The Director General noted that the latest employment data from the Statistical Institute of Jamaica (STATIN) showed that the unemployment rate as at July 2017 was 11.3 per cent, the lowest quarterly rate recorded since July 2009. The youth (14–24 years) unemployment rate declined by 2.1 percentage points to 27.5 per cent. In addition, there was an increase in the labour force for July 2017 by 8 000 to 1 371 200 persons relative to July 2016. The total number of employed persons as at July 2017 stood at 1 216 200 persons, an increase of 29 200 persons relative to July 2016, representing the highest employment level ever recorded for a single month. The number of employed males increased by 14 200 to 677 300 and employed females increased by 15 000 to 538 900.
Dr Henry stated that growth prospects for the October to December quarter were positive based on the stable macroeconomic environment demonstrated by modest inflation and stability in the exchange rate and the anticipated strengthening of output in all industries, including the Mining & Quarrying and Agriculture industries. Continued strengthening in the Hotels & Restaurants industry was also expected. The continued implementation of major growth inducing projects such as the construction of a new 190 megawatt plant by JPS would contribute to growth in the economy.
Vision 2030 Jamaica Report
The Programme Director, Plan Development Unit, Ms Elizabeth Emanuel presented details on the country’s performance results in terms of the social, economic, environmental and governance aspects. She pointed out that progress on the achievement of the goals and outcomes of Vision 2030 Jamaica was measured through 67 national outcome indicators which are aligned to the four national goals and 15 national outcomes. She noted that these indicators signalled the extent to which the implementation of strategic priorities under Vision 2030 Jamaica was achieving the intended results.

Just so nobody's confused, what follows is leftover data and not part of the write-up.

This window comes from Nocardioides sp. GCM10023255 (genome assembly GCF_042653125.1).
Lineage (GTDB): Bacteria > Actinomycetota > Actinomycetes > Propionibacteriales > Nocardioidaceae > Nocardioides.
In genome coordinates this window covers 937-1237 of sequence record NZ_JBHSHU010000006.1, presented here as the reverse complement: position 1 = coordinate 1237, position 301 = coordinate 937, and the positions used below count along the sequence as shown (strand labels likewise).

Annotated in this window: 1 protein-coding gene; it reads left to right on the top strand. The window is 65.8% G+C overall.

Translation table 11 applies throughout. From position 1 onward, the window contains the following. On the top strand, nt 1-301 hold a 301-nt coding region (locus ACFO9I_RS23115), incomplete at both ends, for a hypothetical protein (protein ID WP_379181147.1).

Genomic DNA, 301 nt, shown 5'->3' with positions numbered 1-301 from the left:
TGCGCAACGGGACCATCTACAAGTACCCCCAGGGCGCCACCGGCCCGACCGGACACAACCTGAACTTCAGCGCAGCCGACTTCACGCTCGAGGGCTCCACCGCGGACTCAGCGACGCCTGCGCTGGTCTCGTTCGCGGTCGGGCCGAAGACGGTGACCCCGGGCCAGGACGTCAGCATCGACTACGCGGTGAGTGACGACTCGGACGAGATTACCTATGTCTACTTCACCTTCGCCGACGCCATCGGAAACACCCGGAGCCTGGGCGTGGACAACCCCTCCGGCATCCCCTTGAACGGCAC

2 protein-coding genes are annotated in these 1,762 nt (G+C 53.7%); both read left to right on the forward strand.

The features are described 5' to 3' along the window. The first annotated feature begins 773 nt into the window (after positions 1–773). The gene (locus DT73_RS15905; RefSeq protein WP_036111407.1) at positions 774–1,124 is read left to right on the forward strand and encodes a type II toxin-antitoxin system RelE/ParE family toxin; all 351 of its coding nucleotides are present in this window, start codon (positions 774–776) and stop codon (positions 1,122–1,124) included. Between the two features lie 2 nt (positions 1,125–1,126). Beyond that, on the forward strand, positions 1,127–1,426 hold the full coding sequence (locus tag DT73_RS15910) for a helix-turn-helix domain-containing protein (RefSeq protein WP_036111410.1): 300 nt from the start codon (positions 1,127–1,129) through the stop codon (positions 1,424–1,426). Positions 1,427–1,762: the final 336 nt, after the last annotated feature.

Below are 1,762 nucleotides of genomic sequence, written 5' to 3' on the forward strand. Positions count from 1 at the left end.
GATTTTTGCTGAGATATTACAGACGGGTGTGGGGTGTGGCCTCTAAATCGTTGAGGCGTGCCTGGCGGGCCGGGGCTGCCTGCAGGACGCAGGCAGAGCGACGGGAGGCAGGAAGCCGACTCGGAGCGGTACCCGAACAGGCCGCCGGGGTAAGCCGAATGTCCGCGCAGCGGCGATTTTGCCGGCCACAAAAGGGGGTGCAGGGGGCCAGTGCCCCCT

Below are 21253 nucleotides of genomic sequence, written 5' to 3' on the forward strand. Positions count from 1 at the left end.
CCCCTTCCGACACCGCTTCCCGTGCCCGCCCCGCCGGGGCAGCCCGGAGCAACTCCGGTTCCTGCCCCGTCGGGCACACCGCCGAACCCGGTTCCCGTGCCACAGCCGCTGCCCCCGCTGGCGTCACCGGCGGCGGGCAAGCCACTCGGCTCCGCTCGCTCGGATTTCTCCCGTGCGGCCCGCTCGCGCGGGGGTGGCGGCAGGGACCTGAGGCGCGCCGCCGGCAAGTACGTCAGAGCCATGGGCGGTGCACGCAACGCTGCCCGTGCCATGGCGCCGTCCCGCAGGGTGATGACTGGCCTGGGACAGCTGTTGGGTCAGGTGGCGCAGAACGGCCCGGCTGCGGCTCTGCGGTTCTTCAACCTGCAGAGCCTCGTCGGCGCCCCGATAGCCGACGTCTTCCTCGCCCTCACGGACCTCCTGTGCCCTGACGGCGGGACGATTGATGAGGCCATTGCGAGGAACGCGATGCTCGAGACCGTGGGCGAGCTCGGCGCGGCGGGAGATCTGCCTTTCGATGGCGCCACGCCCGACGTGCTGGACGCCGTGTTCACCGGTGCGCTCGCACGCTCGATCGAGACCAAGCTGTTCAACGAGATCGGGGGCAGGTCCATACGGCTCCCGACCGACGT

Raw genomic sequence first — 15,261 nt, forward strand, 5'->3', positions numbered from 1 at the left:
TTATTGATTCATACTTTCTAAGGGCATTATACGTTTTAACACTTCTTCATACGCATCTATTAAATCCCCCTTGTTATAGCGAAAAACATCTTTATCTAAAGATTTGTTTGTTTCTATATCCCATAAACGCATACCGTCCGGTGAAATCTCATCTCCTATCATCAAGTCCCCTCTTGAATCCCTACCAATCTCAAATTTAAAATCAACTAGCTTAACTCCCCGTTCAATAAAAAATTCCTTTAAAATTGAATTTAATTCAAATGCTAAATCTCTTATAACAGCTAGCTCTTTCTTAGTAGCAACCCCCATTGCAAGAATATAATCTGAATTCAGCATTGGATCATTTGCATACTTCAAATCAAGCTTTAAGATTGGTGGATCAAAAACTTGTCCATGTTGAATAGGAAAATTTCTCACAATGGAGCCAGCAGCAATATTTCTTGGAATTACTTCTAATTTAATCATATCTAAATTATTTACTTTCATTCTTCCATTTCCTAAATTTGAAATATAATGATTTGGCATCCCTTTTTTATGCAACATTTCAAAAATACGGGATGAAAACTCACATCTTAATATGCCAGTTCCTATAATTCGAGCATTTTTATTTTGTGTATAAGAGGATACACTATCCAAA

Ms Emanuel stated that a summary of the progress made under the framework of national outcome indicators and targets for the Vision 2030 Jamaica – National Development Plan indicated that of a total of 67 national outcome indicators monitored under Vision 2030 Jamaica, 67.2 per cent have shown improvement over the baseline year 2007 based on data up to 2017, while 31.3 per cent showed no improvement or worsened over the baseline. Some of the indicators (i.e. 57.7 per cent) which showed improvement over the baseline year 2007 include: Category 1 crimes (which include murder, shooting, rape, aggravated assault, robbery, break-ins and larceny) /100 000 population; percentage of the labour force certified; Voice and Accountability Index; nominal GDP per capita; Agriculture Production Index; and Environmental Performance Index. A total of 42.3 per cent of the indicators improved over the baseline but are showing declining trends. Some of these indicators include: Grade 4 literacy rates – both sexes; attendance rate at primary schools; murder rate; the Energy Intensity Index; and the Housing Quality Index. Overall, the country’s performance in regard to the Vision 2030 Jamaica framework of national outcome indicators and targets have shown improvement in 2016/17 over the performance in 2015/16.
In concluding her presentation, Ms Emanuel stated that a summary of performance by National Goals showed that the largest development gains were under Goal 1: “Jamaicans are Empowered to Achieve their Fullest Potential”, followed by Goal 3: “Jamaica’s Economy is Prosperous”. In contrast, Goal 2: “The Jamaican Society is Secure, Cohesive and Just” and Goal 4: “Jamaica has a Healthy Natural Environment” were the areas of greatest concern for the country.
Contact: Carole James (Communication Manager)